|Alternative names||Spaghetti con vongole|
|Place of origin||Italy|
|Region or state||Southern Italy|
|Main ingredients||Spaghetti, clams|
Spaghetti alle vongole (pronounced [spaˈɡetti alle ˈvoŋɡole]), Italian for "spaghetti with clams", is a dish that is very popular throughout Italy, especially in Campania (where it is part of traditional Neapolitan cuisine).
Palourde, or carpet-shell clams, vongola verace, are used; or the small, Mediterranean wedge shell (Donax trunculus), also known as the Tellina or "bean clam". Both types are also called arselle in Liguria and Tuscany. In America small cherrystone clams may be substituted.
Italians prepare this dish two ways: in bianco, i.e., with oil, garlic, parsley, and sometimes a splash of white wine; and in rosso, like the former but with tomatoes and fresh basil, the addition of tomatoes being more frequent in the south. Traditionally, the bivalves are cooked quickly in hot olive oil to which plenty of garlic has been added. The live clams open during cooking, releasing a liquid that serves as the primary flavoring agent. The clams are then added to the firm pasta (spaghetti, linguine, or vermicelli), along with salt, black pepper (or red pepper), and a handful of finely chopped parsley.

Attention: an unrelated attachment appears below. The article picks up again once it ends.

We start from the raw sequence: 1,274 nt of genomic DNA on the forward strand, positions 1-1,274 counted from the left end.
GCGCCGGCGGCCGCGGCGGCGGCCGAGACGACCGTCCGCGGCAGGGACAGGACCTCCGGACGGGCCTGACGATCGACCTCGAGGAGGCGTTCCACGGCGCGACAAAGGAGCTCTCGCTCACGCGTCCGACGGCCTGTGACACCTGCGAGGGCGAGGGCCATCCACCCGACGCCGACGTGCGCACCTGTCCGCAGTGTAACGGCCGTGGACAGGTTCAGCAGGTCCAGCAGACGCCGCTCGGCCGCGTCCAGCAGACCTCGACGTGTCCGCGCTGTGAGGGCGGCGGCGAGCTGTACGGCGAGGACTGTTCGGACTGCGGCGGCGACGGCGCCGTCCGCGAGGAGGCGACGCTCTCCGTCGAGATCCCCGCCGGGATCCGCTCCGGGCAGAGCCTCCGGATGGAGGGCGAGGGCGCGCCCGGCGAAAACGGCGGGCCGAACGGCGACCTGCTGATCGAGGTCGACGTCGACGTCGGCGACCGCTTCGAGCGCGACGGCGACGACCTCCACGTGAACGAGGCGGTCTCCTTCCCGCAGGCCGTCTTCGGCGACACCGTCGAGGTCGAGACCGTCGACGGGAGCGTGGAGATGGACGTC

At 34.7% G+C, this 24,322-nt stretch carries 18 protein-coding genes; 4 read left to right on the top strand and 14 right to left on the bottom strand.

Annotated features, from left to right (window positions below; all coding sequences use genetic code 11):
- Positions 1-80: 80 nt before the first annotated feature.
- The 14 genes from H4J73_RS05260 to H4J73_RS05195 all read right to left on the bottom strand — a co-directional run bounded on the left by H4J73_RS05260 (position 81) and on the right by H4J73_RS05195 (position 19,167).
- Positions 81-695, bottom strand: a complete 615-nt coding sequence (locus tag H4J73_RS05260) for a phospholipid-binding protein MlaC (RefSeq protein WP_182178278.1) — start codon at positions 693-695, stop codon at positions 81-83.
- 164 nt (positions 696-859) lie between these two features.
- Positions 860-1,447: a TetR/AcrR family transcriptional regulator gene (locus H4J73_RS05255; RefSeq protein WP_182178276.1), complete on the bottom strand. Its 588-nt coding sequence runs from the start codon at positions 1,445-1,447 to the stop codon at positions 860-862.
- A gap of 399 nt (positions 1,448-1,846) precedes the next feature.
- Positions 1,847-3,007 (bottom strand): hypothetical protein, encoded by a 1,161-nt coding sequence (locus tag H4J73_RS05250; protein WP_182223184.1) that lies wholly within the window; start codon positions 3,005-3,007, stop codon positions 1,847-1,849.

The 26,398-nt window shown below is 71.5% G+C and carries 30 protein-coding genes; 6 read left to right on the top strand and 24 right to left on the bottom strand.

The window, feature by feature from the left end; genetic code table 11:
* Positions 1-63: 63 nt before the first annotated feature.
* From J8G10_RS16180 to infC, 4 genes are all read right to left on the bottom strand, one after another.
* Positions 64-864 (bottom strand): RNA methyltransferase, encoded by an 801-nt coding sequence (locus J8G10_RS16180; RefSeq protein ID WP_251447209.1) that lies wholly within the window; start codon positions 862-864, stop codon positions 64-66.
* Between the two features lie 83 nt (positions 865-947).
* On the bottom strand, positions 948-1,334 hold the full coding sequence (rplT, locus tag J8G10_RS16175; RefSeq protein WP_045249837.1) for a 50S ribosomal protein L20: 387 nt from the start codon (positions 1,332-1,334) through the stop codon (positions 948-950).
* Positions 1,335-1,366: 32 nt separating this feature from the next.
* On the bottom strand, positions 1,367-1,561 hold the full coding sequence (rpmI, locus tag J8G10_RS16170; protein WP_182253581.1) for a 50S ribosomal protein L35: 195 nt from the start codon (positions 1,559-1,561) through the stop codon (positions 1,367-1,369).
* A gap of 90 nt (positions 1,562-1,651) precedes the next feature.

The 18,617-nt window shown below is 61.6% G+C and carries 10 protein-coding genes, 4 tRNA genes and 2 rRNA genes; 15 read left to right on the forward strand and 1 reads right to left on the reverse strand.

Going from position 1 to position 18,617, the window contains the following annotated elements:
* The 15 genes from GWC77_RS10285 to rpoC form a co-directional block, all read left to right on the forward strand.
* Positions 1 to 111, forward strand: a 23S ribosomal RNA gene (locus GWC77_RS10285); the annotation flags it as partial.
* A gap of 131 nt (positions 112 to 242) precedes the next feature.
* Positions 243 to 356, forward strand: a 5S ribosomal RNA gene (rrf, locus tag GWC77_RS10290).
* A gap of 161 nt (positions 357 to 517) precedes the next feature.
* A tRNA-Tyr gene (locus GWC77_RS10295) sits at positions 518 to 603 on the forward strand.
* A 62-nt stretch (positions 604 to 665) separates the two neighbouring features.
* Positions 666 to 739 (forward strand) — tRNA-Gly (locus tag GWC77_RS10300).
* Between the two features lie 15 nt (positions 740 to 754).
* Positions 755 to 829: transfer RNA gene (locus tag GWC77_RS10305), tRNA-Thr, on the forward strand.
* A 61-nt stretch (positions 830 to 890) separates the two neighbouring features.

In the Liguria region of Italy, east of Genoa, Spaghetti alle vongole (veraci) means spaghetti with tiny baby clams in the shell, no more than the size of a thumbnail, with a white wine/garlic sauce. Linguine also may be used for the pasta in preference to spaghetti.
Italian-American recipes sometimes use cream in this dish, but in its area of origin this would be considered most unorthodox. Gillian Riley considers cream alien to the spirit of Italian cooking, remarking that, "the way cream dumbs down flavor and texture is not appropriate to the subtle flavor and consistency of pasta.".
In America cheese is sometimes added to this dish, although Italians believe it overpowers the simple flavors of the clams and of good quality olive oil.